The space station Elysium is the ultimate end of materialism on Earth – an artificial world where the world artificers can guarantee the status quo beneficial solely to them. This is also the Gnostic interpretation of the god in the Tanakh/Old Testament, YHWH, who created material existence to trap the souls of sentient beings and get them to do its bidding via belief in rigid dogmatic codes that only a privileged clerical class of “chosen people” can reinterpret, and they do so according to their own needs, thus putting them in a clash with their own god.

The Golden Calf in the Room
Pretty much every character in the film, and therefore most of the inhabitants of this fictional world, are not seeing the forest for the trees; they only see their immediate situation and that’s the extent of how they act and react. This is a perfect breeding ground for tribalism as alliances are only based on material convenience and gain. Any forward thought is made along materialist, selfish, and tribal terms. The world overrun by an ever-churning excess of material goods is the inevitable result of the secular thinking promoted by Karl Marx’s Communism, Sigmund Freud’s sexual psychology, and Ray Kurzweil’s transhumanist movement. These compatible sects of thought seek to create a paradise on Earth, or a New Jerusalem as is the goal of Zionism.

“In the entire Old Testament we find no trace of belief in immortality, unless it be the reflection of the proven outward effect of the Persians on the Jews during the banishment. The Jewish aim is the creation of a paradise on earth. For this purpose, as is stated in the later holy books, the righteous (that is, the Jews) will creep into the promised land from their graves all over the world, emerging through holes bored in the earth by unknown forces solely for them. The Targum, the Midraschim, and the Talmud describe with delight this magnificent state of affairs in the expected paradise. The chosen people will then rule over the entire world. All other peoples will become its slaves. They will die and be born again in order to go anew to hell. The Jews, however, will not go there, but will lead a blessed life on earth. Jerusalem will be rebuilt in the most splendid way.”
~Alfred Rosenberg, Myth of the XX Century

In this film, this goal has been realized as a privileged “chosen people” rule over the whole of Earth while the nations, or goyim, provide them with fruits and labor. The Jewish religion’s intrinsic materialism and lack of spiritual idealism makes the Elysium space station a possible result of Zionism. It’s a paradise on Earth in a looser sense of the world, really above Earth, however Jews have made exceptions for their tribe all throughout history. So far as refusing to testify against their fellow tribesmen accused of crimes or having a criminal like Bugsy Siegel (Bairush HaLevi ben Reb Mordechai Dov HaLevi) honored at a synagogue with the title “Reb” or “teacher.” These exceptions and special conditions on tribal grounds are shown in the film as the police robots are programmed to never detain Elysium’s citizens, which effectively makes them golems in service of the law codex. Citizens should be granted state protections, though not total impunity. Also, police work should be a respected uniformed service (and that respect should be earned through superior conduct) in limited, yet effective, use. Not a mass of robots reading data from a computerized codex. According to Jewish lore, Moses said, “there is only the Law” – no conscience, no ideals, no ethics – only a blinding Talmudic Bolshevization.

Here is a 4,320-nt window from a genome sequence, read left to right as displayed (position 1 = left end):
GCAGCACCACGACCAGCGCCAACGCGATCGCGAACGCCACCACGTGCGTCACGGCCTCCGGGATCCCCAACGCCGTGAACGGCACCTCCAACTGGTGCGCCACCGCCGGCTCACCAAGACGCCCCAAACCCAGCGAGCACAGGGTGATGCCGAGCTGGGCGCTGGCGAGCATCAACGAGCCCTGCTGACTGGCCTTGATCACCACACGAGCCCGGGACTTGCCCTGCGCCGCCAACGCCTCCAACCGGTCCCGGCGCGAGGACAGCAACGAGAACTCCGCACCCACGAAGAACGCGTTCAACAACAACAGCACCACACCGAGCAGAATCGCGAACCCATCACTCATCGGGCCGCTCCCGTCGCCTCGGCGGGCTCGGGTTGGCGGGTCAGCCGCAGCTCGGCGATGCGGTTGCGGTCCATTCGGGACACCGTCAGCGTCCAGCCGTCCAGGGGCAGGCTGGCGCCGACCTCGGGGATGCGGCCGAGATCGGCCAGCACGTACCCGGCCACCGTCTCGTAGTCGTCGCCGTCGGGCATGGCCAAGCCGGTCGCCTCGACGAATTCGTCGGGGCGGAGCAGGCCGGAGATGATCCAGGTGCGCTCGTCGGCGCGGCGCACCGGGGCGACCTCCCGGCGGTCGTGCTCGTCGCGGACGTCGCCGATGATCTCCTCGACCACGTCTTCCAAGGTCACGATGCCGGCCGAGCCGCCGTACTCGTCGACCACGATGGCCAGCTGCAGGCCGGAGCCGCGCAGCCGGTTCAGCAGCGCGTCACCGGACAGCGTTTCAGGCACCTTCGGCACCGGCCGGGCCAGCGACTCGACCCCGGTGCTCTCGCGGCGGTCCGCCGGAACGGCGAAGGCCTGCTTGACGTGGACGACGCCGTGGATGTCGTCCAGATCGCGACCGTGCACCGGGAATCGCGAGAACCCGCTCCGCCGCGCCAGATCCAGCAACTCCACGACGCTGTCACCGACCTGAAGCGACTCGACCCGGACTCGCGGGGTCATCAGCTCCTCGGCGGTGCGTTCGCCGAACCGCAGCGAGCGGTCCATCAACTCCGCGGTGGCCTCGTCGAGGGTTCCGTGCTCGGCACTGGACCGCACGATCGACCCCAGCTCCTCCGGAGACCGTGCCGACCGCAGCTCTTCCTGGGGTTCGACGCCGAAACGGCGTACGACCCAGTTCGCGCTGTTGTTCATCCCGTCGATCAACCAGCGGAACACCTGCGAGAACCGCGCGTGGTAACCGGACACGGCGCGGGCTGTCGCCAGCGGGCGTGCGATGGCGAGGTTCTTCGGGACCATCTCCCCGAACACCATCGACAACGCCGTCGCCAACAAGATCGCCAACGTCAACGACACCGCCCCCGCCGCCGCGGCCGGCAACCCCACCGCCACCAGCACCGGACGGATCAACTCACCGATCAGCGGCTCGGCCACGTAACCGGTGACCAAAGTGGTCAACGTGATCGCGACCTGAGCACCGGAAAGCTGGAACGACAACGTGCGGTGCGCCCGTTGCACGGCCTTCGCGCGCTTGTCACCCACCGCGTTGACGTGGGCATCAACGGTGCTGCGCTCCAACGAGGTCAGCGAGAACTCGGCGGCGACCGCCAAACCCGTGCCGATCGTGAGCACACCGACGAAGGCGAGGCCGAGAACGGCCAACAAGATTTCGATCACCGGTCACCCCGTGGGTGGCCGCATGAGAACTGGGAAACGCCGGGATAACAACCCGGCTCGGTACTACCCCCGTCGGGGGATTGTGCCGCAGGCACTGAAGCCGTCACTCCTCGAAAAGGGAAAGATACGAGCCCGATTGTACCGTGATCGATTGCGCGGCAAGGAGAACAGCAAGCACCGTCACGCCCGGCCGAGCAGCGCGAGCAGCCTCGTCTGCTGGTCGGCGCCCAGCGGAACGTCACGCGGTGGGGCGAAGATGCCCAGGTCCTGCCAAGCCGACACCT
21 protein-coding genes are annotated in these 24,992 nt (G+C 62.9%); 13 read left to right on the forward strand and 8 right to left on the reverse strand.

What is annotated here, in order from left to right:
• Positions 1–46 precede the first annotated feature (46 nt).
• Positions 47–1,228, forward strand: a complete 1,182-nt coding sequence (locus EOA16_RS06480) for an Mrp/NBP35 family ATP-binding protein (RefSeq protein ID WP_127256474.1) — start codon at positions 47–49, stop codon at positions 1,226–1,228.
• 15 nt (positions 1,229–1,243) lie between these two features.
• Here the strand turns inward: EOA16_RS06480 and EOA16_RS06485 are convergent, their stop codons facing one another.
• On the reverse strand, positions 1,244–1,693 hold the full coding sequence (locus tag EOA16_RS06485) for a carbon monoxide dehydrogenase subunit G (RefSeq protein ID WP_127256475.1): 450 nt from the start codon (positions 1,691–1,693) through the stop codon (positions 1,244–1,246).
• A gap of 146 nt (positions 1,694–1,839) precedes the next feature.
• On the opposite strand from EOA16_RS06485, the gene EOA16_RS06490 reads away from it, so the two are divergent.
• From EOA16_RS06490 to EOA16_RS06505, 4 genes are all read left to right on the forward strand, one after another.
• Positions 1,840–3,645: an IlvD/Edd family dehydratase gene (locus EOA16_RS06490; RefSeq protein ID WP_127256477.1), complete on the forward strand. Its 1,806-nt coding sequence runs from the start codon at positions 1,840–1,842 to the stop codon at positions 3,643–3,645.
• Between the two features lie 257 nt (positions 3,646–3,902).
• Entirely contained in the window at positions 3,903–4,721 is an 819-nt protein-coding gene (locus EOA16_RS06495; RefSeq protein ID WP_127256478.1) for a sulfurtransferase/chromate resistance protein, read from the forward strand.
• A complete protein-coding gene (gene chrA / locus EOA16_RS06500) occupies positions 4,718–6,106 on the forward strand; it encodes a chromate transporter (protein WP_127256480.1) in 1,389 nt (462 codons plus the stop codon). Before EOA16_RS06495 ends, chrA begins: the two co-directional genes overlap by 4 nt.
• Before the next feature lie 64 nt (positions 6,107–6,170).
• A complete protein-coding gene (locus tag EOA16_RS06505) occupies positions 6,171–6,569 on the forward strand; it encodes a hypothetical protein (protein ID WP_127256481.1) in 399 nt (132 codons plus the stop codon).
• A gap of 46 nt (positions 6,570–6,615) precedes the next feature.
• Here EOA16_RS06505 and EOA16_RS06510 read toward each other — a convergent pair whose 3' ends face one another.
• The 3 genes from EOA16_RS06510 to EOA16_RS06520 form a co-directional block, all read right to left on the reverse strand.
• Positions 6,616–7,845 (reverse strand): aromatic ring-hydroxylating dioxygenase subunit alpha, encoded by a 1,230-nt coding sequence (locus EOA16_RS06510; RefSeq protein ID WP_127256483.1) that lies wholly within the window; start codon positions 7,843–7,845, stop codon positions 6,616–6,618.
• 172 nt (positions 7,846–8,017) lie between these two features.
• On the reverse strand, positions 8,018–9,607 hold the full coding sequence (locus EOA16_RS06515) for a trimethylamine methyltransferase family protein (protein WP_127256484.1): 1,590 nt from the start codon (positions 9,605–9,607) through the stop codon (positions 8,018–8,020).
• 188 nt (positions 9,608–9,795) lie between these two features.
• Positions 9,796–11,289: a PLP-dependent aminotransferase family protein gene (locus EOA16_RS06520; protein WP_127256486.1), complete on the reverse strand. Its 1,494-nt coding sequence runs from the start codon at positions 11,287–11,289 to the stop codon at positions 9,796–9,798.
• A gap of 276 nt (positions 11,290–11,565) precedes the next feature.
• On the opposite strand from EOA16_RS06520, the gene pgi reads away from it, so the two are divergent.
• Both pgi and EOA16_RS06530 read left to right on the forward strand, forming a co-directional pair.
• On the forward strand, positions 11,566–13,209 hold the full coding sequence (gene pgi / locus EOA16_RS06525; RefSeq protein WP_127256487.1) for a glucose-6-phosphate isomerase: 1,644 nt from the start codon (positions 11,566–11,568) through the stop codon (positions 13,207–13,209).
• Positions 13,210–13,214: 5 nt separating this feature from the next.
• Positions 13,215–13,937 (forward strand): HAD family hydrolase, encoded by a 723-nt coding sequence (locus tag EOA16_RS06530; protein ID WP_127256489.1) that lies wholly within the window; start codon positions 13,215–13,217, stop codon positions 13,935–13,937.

The organization on Elysium is a multitude of patches of private property or about 1 acre per family and little to know public property, which in practice makes for a highly segmented life style. While the inhabitants on Earth are subjected to police robots and checkpoints, in style of Gaza or the West Bank; the citizens of Elysium themselves have their own subtle, yet official, boundaries based around their dogmatic belief in amassing material goods and then protecting them with laws. These restrictions on Elysium’s own citizens are reflective of the old Jewish practice of installing mezuzahs on doorways. The Jewish mezuzah is a small container with a Tanakh excerpt inside that is meant to be placed on entry doorways, or sometimes even all doorways within a house, thereby ensuring the Demiurge’s dominance over its subjects. Thus, the citizens of Elysium pretty much believe they are doing the only thing possible to keep law and order, as it is such fractionalization that is most compatible with their worldview In the real world, this system is mirrored by what the Zionists have told from their myths.